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The case of 'Salt damp'

A semi-detached property was reported to be suffering water ingress problems on ground and first floors around chimney areas. Over a period of 12 years this had continually been diagnosed as water ingress via the chimneys/chimney stacks. As a result over £10,000 had been spent to rectify the problem; this included new flashings and even new chimney stacks. Nevertheless the problem still remained.

saltdampAll areas of 'dampness' as observed and recorded by an electrical moisture meter were restricted to the areas of the chimney breasts and chimney flues. 'dampness' Some dampness was visible in the form of wrinkling wallpaper and water stains.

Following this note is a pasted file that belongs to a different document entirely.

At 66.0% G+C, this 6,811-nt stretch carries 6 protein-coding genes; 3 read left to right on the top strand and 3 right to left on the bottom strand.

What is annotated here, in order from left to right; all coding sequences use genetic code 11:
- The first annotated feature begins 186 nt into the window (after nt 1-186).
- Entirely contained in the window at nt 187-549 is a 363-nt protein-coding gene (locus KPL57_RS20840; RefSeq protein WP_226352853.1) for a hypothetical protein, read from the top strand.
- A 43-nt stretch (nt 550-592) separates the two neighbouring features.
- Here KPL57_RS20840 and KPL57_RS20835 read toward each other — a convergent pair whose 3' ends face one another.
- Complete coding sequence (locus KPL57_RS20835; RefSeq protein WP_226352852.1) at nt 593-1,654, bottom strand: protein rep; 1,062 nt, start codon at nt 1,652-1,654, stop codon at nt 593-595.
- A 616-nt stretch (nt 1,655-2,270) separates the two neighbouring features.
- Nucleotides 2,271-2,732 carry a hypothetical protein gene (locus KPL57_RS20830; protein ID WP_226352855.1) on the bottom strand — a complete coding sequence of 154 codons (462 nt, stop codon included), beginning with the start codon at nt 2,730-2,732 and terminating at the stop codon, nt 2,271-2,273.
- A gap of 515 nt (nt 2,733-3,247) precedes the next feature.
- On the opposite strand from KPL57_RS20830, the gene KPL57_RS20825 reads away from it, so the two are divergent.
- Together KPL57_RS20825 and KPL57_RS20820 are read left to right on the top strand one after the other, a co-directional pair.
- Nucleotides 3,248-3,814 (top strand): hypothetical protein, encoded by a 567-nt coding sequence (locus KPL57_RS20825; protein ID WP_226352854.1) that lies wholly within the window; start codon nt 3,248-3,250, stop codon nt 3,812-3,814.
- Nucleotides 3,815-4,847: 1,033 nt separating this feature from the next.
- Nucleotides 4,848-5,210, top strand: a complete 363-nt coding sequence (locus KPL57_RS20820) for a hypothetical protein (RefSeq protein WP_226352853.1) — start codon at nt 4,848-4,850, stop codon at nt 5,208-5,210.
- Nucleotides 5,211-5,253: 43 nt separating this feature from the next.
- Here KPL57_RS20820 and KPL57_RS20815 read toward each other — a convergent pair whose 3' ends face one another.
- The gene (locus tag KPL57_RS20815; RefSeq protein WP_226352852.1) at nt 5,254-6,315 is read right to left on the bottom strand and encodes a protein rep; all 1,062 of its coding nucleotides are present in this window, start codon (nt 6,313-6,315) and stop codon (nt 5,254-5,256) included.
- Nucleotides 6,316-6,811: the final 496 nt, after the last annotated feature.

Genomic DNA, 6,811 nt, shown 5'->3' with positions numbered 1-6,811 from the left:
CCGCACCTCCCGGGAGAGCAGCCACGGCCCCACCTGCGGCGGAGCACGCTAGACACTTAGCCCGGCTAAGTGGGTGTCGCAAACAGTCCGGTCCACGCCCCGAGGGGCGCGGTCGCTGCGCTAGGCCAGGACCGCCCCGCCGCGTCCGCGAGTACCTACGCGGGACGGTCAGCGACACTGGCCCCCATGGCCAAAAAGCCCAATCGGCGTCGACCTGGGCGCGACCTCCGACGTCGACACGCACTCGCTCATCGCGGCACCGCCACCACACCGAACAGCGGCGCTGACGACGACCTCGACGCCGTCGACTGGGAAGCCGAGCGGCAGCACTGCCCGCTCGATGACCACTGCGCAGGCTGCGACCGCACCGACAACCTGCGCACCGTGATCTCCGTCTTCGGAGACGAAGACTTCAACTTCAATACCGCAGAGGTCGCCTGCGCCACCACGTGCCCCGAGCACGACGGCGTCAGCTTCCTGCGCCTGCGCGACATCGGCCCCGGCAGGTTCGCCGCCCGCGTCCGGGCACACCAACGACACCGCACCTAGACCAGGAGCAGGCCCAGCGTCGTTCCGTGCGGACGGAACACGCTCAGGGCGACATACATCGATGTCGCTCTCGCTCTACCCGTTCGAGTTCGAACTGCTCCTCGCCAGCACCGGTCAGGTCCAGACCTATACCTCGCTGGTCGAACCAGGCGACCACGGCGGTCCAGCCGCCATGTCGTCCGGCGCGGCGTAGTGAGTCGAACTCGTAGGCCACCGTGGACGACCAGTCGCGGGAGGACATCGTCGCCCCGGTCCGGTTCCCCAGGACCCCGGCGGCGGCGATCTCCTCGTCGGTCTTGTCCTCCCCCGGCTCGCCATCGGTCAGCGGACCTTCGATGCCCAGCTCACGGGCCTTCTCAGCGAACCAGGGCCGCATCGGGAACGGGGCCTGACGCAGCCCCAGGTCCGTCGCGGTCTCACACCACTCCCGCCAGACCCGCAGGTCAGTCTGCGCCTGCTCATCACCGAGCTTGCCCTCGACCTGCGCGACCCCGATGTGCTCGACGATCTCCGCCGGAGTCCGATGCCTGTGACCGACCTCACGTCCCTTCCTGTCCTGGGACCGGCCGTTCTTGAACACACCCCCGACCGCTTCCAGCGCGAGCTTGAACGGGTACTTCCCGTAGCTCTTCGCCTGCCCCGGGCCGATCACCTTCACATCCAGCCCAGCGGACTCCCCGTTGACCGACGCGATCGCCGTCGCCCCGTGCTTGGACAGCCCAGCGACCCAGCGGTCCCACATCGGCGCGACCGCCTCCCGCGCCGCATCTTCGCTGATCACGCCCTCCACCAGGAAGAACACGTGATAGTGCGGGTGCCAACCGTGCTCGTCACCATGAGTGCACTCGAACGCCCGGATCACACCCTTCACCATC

Samples of plasterwork were removed for moisture and soluble salt analyses, and these showed a large proportion of chloride in relation to nitrate in the 'damp' areas on all floors. Full moisture analyses further revealed that there was no free moisture present in the removed samples which showed there was no water ingress (this was also following a period of very heavy rain). However, the moisture analysis showed the materials to be quite hygroscopic as a result of the salt contamination.

There was no water ingress: all dampness and spoiling was solely the result of hygroscopic salt contamination of the plasterwork and decorative finish. These were causing sufficient moisture absorption from the air to cause the dampness observed.

The origin of the salts was from the long-term burning of fossil fuels; this was evidenced by the high chloride to nitrate ratio, and their localised distribution around the flues.

Moral: There had probably never been any water ingress. Had a proper investigation been undertaken originally then the huge expenses and building works could have been prevented.

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